Shatner was there too, saying, "with all due humility, I'm wonderful. But enough about me until later," then introducing Batman (which turns 40 this year like Star Trek, though Star Trek got no airtime, I guess because TV Land does not run it). "You'd have to be a real joker not to love Batman," explained Shatner, introducing Adam West and Burt Ward, who announced that they would show off their incredible crime-fighting physiques, which are not, err, quite as trim as they were. Then they did a feature, Grey Anatomy, about all the older actors who'd played doctors -- Dr. Quinn, Medicine Woman was stuck in the elevator and Doc from The Love Boat was hitting on Hot Lips Houlihan!

I never really watched Good Times but the tribute was actually rather touching -- what it meant to black families. And there were other lovely moments like Kermit and Miss Piggy presenting an award about something they truly care about -- FOOD -- and an award to the best Oscar winner who started out in television, including Hilary Swank (who won), Jamie Foxx (in a dress) and George Clooney, who had the best hair ever on The Facts of Life! They finished with Diana Ross looking good and singing the theme from Mahogany but I was rooting for Sonny and Cher's reunion on Letterman (where they made me cry!) to win for musical moment on TV.

And after that, we watched Living in TV Land: William Shatner! Where I am not going to cut as a spoiler the fact that THEY SHAMELESSLY SLASHED KIRK AND SPOCK ALL OVER THE PLACE! Shatner talks about himself as a singer, asking, "Who does this guy think he is?" Then the special cuts to him forty years ago, "This is Captain James T. Kirk of the Starship Enterprise," and then T.J. Hooker and Denny Crane introducing themselves. And then a cut to an interview with Leonard Nimoy saying, "I don't know if I would call Bill a singer." Would Nimoy call himself a singer? His "If I Had a Hammer" is more painful than Shatner's "Mr. Tambourine Man," which is really saying something! Though I prefer Shatner's more recent "You're Gonna Die" (there are clips of him performing from Has Been all over the special).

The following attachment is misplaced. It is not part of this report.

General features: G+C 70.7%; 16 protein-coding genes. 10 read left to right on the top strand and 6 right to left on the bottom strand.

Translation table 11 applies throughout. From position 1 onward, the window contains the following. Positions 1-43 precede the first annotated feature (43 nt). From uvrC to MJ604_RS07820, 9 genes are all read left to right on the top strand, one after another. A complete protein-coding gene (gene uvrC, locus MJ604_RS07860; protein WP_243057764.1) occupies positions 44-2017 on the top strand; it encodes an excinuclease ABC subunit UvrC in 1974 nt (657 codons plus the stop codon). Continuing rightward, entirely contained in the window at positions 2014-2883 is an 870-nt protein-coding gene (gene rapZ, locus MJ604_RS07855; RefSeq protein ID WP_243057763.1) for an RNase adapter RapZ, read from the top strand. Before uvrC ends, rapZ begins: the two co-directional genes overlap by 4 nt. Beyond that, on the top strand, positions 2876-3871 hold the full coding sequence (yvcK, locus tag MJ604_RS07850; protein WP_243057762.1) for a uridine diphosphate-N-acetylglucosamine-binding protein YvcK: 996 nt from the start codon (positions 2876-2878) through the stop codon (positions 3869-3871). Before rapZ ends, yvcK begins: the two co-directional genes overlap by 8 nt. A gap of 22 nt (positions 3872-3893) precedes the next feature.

There are also awesome cameos, including one by the late John Spencer saying he's a fan of Shatner's and he wouldn't sing theme song of The West Wing at the Emmys the way Shatner sang the Star Trek theme song. Candice Bergen is all adoring of him reinventing himself -- I get the impression they had so much fun working on those Miss Congeniality films together. On the plane to a convention, Kate Mulgrew asks Shatner whether he thinks he might be stigmatized as Captain Kirk (clearly she feels stigmatized as Janeway despite all her "Blah blah I love Star Trek" stuff she spouts in front of partisan audiences). At the Las Vegas con, Shatner objects to the fact that Patrick Stewart gets louder applause, but the two appear genuinely to like each other which makes me so happy.

But the best Trekkie aspect of this special is that Shatner sings a LOVE SONG to Kirk/Spock. Okay, maybe the TV Land producers made it look that way, but he's singing, "Don't change because you think I might like that. I fell in love with you," while they are showing Kirk staring at Spock, then Shatner elbowing Nimoy. Later they show Nimoy on T.J. Hooker, and as Spock fighting with Kirk, while Shatner is singing, "I love what you wear because you're wearing it, I want you to be you..." Oh MAN I love Shatner! And, I mean, Brad Paisley and Mark Valley also have crushes on him, so I have nothing to apologize for. Even his son in law loves him! And Rene Auberjonois!

In other entertaining news, I am sure everyone who cares already saw this, but "Oldman Locked For Potter -- Finally!". And for the archaeology geek in me, "Ancient Sarcophagus Unearthed in Cyprus".

A little owl at the National Zoo.

Another very early morning tomorrow. I must get to bed. I didn't get any laundry folded and I don't even care! ETA for : The Shatner special reruns next Wednesday night at 10 p.m. Eastern time!

Tuesday, March 21, 2006

Poem for Wednesday

Buddha In Glory
By Rainer Maria Rilke
Translated by Steven Mitchell

Center of all centers, core of cores,
almond self-enclosed, and growing sweet--
all this universe, to the furthest stars
all beyond them, is your flesh, your fruit.

Now you feel how nothing clings to you;
your vast shell reaches into endless space,